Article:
For all native plant lovers/gardeners within driving distance of Chapel Hill, NC, I’d be remiss if I didn’t mention that the annual fall plant sale at the North Carolina Botanical Garden is in-person again this year — and this weekend!
I’ve been salivating over the list of available options for several weeks now. Give yourself a bit of time to meditate on your abundant options. When you look at the listing, be sure to click on the “Detail” link at the end of the row for a given plant. That link will take you to detailed information. If you scroll down a Detail page to a section labeled “HORTICULTURAL, Plant Sale Text,” you’ll find less botanically technical and highly useful information on a given plant’s growing requirements, along with other useful tidbits.
I recommend that you scroll through the entire list once, noting any plant that tempts you. Then start winnowing down your list to what is practical for you. Consider where EXACTLY you will plant your new additions. Especially if you are considering some of the abundant trees and shrubs being offered, be sure to factor in the eventual size your adoptee will achieve. I hope you will consider woody additions if you have room, because now is the best time to plant these species, after summer drought and heat have abated, so plants can focus on maximizing root systems before summer stresses return.
Here in central NC, we just got a magnificent rain, so the earth is soft and ready for planting. Add to that the spectacular autumn crisp air we get to enjoy this weekend, and you’ve got ideal planting weather.
For first crack at the plants tomorrow, you must be a member of the NC Botanical Garden, which I hope you already are. But no worries, you can join at the door before you enter Native Plant Nirvana! The sale tomorrow for Members’ Night begins at 4:00 p.m. From past experience, I can tell you that the line of excited plant-lovers forms well before that time. Also, parking can be tricky, so carpool if you can — in a larger vehicle that can carry your new babies safely back to your home. Some of the woody plants can be fairly tall.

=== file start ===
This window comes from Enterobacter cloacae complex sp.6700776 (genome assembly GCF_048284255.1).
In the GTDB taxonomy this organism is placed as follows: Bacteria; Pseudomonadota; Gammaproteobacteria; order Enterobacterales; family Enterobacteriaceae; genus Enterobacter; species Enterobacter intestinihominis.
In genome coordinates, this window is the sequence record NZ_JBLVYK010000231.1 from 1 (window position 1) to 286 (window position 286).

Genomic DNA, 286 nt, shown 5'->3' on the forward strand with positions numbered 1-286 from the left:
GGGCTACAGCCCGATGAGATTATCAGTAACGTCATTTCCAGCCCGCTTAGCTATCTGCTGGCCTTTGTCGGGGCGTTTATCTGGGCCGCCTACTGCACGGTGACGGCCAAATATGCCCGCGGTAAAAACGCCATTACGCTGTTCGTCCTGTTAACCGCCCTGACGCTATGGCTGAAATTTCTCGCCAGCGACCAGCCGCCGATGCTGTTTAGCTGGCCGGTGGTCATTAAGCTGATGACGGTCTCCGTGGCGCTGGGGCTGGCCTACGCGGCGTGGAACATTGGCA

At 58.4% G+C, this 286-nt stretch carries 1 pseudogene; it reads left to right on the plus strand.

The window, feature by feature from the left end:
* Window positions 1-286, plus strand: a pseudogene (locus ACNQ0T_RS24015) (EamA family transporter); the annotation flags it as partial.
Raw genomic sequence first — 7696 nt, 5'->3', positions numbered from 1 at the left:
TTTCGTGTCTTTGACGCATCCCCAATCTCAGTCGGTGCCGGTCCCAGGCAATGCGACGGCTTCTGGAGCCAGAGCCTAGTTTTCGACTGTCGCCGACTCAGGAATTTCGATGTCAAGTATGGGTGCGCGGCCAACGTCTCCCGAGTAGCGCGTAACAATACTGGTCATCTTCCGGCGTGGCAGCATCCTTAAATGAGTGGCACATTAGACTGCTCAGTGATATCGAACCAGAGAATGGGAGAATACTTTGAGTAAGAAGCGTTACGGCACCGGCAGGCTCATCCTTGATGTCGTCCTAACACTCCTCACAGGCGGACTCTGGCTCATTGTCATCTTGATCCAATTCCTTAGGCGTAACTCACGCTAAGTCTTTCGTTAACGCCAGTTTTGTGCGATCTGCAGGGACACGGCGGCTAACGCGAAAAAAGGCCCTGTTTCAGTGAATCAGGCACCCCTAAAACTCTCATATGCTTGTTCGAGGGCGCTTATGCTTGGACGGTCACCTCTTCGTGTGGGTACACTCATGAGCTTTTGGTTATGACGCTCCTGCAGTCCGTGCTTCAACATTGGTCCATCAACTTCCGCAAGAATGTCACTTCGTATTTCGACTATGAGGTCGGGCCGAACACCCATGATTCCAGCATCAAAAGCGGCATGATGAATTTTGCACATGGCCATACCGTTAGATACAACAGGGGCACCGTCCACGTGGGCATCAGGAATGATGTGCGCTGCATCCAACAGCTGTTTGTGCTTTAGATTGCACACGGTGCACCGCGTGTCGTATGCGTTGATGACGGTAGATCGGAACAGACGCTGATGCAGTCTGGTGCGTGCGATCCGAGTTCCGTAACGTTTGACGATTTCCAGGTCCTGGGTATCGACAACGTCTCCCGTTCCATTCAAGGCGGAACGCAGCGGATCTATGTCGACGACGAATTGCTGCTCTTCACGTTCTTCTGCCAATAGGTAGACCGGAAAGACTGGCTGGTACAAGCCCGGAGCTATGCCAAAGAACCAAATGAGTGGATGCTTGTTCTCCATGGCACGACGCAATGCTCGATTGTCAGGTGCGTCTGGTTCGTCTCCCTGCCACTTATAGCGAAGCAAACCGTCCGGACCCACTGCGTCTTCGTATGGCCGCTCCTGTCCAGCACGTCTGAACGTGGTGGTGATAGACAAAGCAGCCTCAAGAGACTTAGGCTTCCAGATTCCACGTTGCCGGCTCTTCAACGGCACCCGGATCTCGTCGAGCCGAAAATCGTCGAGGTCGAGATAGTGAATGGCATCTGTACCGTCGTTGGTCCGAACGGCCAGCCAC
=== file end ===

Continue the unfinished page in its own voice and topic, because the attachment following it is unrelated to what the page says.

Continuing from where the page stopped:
I was planning to be there myself until a knee injury this week sidelined me. Crutches and big crowds of enthusiastic native plant lovers are not likely to mix well. Fortunately, a dear friend offered to pick up a few plants for me. In an immense display of will power, I limited my list to three new species that I want to add to my growing hilltop meadow. Thank you, Beth!
If Friday doesn’t fit your schedule, note that the sale continues on Saturday. That day, the sale is open to the public — no membership required. But members get a 10% discount on plant sales, and membership levels are available for all budgets and family sizes, so please consider supporting this wonderful organization with your membership.
One last tip — any wise old gardener (like me) will tell you that most plants are more visually appealing and more successful in the landscape if you plant multiples of the same species. Odd numbers often look most visually appealing — threes, fives — you get the idea.
Please take advantage of this weekend’s perfect fall weather to indulge in some botanical therapy. Local native wildlife will thank you — and so will your plant-loving soul. Have fun!